Royalty Inc. by Stephen Bates (Aurum Press, £20) is a superb account of how ‘the Firm’ (Windsors rather than Krays) became ‘Britain’s best-known brand’. Bates is a veteran royal journalist, though much of his career was on the Guardian, which wouldn’t let him use that title. He reveals that the palace’s own term for their gameplan is the ‘Marmite jar strategy’: pretend you’re a timeless and static part of the national furniture, while subtly and constantly changing to remain relevant.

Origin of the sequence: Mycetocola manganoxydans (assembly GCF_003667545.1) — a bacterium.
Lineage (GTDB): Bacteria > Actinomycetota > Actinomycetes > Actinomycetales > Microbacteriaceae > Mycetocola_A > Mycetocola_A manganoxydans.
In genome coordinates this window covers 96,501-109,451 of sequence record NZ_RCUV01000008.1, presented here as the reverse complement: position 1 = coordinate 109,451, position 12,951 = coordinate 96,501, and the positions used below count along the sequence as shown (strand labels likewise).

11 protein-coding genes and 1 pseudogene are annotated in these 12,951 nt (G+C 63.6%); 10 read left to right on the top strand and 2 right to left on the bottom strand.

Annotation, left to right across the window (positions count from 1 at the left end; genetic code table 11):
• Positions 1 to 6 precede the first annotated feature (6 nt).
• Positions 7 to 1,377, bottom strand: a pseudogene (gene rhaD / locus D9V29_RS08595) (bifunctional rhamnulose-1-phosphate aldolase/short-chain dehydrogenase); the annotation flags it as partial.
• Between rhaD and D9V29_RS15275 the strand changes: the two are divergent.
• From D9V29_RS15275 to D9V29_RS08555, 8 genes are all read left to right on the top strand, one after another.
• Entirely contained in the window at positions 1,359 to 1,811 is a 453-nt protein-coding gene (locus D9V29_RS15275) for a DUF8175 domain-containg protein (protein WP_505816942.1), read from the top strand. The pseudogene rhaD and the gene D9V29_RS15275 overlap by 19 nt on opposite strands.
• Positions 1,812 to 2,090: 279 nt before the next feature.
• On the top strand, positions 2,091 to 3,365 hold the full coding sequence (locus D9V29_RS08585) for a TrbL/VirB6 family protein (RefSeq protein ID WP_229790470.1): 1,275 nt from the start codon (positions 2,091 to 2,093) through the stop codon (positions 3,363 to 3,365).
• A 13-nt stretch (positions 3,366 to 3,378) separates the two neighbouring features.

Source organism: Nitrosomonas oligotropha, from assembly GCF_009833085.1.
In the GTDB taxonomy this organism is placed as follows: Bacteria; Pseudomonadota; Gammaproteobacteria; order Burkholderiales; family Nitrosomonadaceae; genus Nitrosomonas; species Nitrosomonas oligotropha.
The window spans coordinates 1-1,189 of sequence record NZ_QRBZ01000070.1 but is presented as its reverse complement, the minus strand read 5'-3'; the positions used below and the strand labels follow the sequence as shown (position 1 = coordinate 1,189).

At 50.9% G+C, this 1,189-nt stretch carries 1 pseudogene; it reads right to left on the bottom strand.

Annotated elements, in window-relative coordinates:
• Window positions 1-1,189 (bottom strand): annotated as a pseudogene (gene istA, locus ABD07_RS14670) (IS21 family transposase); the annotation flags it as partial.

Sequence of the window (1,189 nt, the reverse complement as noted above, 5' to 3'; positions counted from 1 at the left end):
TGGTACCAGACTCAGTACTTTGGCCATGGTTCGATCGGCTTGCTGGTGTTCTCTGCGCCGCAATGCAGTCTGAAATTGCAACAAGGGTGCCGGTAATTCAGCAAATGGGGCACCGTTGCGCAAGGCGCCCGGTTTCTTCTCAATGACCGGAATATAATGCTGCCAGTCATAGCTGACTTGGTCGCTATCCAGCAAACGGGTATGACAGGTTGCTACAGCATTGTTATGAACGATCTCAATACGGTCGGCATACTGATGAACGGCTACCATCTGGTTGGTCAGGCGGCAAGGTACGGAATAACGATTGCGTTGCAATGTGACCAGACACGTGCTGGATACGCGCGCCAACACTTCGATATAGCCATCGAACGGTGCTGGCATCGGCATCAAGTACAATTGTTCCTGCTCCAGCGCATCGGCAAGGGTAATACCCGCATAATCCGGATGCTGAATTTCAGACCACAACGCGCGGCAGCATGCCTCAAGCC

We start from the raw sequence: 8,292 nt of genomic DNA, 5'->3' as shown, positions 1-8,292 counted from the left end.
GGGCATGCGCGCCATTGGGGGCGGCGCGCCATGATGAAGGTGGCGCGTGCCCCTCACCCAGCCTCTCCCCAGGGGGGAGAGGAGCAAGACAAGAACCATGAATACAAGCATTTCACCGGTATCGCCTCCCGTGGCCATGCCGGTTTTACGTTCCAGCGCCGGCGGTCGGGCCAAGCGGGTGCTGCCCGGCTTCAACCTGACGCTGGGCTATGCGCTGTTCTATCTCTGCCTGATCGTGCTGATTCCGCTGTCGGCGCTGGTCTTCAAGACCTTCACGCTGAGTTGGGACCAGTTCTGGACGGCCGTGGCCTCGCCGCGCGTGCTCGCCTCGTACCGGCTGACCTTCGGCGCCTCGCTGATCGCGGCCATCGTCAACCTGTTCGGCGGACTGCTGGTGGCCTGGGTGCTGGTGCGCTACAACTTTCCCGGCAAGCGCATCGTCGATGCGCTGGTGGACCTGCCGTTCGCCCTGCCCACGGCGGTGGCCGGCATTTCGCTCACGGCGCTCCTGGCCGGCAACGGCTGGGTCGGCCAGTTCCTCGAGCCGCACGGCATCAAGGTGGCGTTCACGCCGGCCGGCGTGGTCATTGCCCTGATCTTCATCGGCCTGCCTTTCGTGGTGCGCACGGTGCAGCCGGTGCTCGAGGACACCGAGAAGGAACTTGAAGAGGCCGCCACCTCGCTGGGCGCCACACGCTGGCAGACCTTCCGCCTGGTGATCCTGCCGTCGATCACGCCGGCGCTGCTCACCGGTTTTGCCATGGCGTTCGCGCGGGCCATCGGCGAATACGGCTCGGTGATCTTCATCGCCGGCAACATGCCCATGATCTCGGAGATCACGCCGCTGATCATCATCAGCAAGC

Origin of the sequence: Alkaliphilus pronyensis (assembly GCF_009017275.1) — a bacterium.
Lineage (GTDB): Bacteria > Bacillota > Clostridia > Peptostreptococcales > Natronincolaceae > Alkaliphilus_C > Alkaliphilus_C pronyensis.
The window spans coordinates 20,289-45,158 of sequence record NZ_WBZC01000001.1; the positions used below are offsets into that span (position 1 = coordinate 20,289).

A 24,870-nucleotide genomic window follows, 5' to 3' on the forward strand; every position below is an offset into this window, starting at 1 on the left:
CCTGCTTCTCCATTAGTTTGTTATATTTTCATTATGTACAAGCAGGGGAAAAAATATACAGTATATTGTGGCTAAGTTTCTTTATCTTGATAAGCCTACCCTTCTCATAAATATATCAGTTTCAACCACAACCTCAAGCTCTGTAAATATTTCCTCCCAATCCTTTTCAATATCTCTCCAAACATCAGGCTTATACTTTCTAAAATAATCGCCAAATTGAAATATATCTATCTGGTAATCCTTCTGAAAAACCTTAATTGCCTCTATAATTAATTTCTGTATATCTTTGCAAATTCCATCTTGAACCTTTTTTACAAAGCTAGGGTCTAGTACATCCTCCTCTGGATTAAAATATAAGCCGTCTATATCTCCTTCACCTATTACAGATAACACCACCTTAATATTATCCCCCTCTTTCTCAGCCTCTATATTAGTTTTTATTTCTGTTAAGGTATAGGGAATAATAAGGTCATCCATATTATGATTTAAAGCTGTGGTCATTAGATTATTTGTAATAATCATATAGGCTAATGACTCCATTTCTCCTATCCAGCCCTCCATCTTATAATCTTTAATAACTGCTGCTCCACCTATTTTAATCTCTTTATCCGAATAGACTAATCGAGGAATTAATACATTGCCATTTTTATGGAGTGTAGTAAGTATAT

Simon Hughes’s Who Wants to be a Batsman? (Simon & Schuster, £18.99) brilliantly analyses this fragile creature. Nasser Hussain’s girlfriend accidentally records Neighbours over his coaching tape, Alastair Cook has to have the volume of his car stereo on an even number, while Ricky Ponting’s advice on knowing your limitations applies to us all, cricketers or not: ‘Swim between the flags.’